“There is an opportunity now to recapture the lost purpose of the United Nations.”

Turner is The Times’ United Nations Bureau chief.


Profile: Mary Bourke Robinson


* Born: May 21, 1944, only daughter of Aubrey Bourke and Tessa O’Donnell Bourke of Ballina, Ireland. Mother died in 1973; father lives in Ballina.

* Education: Bachelor’s and law degrees from Trinity College, Dublin, 1967; postgraduate studies, Harvard University, 1967-68.

* Career highlights: Member of the Irish Senate, 1969-89, representing graduates of Trinity College; Dublin City Council, 1979-83; professor of law at Trinity Colege, 1969-75; twice defeated in elections for the Dail, main seat of power in the Irish Parliament; practiced law before Irish courts, European Court of Human Rights and European Court of Justice; elected to a seven-year term as president of Ireland, 1990, the first woman to hold the office; resigned September 1997 to accept appointment as United Nations’ second high commissioner for human rights.

* The job: The high commissioner for human rights is appointed by the secretary-general to a four-year term and confirmed by the General Assembly. Based in Geneva, she supervises the U.N. Center for Human Rights and field offices around the world, about 300 employees and an annual budget of $20 million in regular U.N. funds and $53 million in additional, voluntary payments by governments. She also works with special investigators appointed by the U.N. Human Rights Commission, which consists of 53 elected member states who meet once a year. Current commission members include a bloc of authoritarian regimes--China, Cuba, Indonesia and others--that have tried to hamstring U.N. human rights activities, so far with only limited success.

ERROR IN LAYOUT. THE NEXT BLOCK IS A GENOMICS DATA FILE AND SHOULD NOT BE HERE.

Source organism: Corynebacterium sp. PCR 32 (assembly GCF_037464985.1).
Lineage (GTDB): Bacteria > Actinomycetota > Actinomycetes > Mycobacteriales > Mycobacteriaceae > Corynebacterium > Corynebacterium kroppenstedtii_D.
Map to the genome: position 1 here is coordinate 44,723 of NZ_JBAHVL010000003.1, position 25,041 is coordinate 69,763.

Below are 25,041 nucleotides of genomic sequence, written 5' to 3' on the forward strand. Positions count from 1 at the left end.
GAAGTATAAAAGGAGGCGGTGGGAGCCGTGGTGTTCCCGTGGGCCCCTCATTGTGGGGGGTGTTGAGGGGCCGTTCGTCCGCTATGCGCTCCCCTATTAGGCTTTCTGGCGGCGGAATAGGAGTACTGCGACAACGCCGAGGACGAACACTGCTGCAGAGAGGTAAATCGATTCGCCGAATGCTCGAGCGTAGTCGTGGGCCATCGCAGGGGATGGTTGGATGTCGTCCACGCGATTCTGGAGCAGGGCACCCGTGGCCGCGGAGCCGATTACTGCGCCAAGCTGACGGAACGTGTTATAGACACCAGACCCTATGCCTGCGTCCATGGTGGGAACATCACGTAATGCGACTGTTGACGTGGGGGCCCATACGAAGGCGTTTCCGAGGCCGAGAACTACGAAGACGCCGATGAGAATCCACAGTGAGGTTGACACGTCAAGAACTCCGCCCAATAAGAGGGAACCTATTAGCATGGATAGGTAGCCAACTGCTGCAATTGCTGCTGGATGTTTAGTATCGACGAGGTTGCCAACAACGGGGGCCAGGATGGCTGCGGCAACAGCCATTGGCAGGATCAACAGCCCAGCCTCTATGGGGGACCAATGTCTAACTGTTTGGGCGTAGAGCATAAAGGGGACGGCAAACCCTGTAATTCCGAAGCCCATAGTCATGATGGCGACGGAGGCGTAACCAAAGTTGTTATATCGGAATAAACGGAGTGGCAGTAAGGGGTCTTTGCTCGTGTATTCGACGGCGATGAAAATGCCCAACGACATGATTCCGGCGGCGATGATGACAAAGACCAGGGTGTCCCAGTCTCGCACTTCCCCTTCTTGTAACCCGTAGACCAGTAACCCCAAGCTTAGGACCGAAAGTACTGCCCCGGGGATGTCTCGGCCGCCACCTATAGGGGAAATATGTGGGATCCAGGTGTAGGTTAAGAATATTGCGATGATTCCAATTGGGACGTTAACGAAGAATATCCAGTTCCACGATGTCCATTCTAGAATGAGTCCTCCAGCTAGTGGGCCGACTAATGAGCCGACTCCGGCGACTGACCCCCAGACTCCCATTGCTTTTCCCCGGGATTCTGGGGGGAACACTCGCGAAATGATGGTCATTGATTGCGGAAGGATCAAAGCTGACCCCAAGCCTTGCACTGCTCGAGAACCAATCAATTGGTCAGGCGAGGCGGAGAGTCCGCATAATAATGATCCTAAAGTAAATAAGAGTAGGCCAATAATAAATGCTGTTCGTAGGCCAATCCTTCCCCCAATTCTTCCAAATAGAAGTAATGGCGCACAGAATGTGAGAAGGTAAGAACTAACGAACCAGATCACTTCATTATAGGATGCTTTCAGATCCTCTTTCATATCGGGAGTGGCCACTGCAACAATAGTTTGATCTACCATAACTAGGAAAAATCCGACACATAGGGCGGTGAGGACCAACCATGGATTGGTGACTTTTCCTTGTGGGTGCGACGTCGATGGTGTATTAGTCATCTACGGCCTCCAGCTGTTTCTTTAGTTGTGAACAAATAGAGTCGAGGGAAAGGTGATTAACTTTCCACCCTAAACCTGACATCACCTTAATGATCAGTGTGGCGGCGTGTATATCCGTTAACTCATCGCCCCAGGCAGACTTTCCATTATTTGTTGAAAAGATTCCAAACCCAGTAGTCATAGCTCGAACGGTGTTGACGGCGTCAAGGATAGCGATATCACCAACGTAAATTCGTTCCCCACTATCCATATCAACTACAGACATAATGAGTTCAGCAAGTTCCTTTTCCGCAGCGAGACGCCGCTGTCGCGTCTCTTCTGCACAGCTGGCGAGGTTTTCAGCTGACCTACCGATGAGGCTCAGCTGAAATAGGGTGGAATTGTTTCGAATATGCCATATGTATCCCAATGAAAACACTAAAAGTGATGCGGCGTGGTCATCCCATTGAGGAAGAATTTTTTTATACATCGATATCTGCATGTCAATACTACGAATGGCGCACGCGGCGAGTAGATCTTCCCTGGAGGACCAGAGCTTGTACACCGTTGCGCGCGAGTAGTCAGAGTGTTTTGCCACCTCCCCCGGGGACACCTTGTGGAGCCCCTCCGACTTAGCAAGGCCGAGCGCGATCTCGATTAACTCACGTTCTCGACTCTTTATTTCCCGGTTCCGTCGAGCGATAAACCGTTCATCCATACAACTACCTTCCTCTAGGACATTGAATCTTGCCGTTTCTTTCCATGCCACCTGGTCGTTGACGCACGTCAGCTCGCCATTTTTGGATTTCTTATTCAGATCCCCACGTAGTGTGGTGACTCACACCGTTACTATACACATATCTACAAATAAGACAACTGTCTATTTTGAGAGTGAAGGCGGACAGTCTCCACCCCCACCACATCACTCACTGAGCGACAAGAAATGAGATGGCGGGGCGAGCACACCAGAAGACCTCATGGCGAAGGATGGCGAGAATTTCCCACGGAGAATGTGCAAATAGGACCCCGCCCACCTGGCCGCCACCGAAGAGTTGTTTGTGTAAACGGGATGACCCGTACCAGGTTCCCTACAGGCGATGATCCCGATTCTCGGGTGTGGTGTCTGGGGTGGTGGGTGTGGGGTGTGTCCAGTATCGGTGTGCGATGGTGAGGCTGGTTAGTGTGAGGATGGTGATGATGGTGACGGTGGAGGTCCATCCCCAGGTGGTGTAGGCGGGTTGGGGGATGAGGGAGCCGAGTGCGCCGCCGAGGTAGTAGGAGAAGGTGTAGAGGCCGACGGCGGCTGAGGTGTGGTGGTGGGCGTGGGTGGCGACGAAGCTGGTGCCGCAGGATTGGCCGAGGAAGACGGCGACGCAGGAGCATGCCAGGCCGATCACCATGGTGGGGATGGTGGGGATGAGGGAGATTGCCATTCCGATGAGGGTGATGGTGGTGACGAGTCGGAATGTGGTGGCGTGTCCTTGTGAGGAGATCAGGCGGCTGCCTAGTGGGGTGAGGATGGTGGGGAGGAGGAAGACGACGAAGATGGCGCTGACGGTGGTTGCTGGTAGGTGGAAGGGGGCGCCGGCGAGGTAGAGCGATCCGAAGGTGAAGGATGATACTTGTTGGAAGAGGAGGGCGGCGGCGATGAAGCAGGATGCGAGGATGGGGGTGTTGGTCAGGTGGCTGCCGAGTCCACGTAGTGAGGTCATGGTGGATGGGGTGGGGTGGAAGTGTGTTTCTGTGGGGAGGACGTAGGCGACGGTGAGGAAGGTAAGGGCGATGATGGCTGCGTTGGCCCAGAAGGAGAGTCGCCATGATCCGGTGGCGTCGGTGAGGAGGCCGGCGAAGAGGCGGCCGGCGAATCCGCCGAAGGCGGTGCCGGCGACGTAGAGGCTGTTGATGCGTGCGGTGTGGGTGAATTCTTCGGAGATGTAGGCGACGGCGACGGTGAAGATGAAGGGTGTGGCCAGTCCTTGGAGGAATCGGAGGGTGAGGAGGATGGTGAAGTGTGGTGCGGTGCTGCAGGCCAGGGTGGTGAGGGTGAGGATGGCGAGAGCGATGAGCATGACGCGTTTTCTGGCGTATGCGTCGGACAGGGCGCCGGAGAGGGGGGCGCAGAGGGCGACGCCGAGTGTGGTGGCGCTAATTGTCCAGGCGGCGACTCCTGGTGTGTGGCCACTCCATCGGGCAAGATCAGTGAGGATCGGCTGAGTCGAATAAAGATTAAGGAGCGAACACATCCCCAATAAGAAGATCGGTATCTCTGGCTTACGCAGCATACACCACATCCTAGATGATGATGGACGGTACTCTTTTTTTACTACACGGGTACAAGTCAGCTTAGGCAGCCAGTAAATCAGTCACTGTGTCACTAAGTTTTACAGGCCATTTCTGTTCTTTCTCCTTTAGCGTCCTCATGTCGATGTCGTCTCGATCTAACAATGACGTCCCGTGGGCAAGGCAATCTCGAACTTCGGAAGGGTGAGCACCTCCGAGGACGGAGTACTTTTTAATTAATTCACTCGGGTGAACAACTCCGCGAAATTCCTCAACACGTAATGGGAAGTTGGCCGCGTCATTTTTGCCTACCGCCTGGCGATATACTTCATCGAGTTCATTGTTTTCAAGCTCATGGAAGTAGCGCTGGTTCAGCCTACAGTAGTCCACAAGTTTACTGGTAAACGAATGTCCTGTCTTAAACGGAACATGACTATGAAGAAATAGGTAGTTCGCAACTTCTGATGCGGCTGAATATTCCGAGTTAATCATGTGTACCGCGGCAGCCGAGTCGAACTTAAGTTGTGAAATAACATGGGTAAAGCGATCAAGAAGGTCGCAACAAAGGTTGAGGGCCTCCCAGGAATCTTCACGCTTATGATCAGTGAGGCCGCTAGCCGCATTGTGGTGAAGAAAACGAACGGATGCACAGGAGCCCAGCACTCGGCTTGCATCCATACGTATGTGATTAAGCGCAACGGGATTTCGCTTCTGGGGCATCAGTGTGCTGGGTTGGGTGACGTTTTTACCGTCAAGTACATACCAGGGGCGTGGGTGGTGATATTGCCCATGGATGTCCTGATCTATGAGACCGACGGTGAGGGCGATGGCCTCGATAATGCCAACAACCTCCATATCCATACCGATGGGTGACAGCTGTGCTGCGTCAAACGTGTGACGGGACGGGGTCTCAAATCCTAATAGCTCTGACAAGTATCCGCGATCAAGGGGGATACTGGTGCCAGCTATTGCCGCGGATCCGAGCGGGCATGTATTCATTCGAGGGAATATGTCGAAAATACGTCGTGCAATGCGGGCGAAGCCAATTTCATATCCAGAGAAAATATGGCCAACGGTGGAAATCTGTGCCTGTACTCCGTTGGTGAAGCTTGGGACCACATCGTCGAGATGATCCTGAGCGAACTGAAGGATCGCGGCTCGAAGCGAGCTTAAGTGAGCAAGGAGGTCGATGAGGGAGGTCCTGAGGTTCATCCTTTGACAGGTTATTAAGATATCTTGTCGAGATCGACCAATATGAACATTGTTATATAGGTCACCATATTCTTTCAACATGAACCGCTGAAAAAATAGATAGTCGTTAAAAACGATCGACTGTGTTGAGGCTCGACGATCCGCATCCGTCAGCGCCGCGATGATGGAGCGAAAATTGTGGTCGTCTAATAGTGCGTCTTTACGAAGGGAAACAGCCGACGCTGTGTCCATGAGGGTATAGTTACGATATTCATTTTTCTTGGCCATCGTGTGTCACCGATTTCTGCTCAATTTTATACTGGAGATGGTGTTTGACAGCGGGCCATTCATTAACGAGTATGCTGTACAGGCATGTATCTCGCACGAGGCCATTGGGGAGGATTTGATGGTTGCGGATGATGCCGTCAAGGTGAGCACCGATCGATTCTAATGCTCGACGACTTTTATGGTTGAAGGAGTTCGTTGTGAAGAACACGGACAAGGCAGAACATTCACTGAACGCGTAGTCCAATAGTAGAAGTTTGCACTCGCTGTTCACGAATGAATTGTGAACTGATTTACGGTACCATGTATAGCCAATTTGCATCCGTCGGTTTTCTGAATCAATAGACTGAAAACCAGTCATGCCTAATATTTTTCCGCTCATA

* Family: Married in 1970 to Nicholas Robinson, a lawyer by training but a cartoonist and author by profession. He is considered her closest advisor but stays out of the spotlight. Their children are Tessa, 26, William, 25, and Aubrey, 17.

* Quote: “My responsibility as U.N. high commissioner is to adopt and to foster a rights-based approach across the whole spectrum of ‘civil, cultural, economic, political and social rights,’ to promote and protect the realization of the right to development and specifically to include women’s rights as human rights. . . . It is useful to have a timely opportunity for an open and, I hope, frank debate on all of this. That opportunity presents itself.”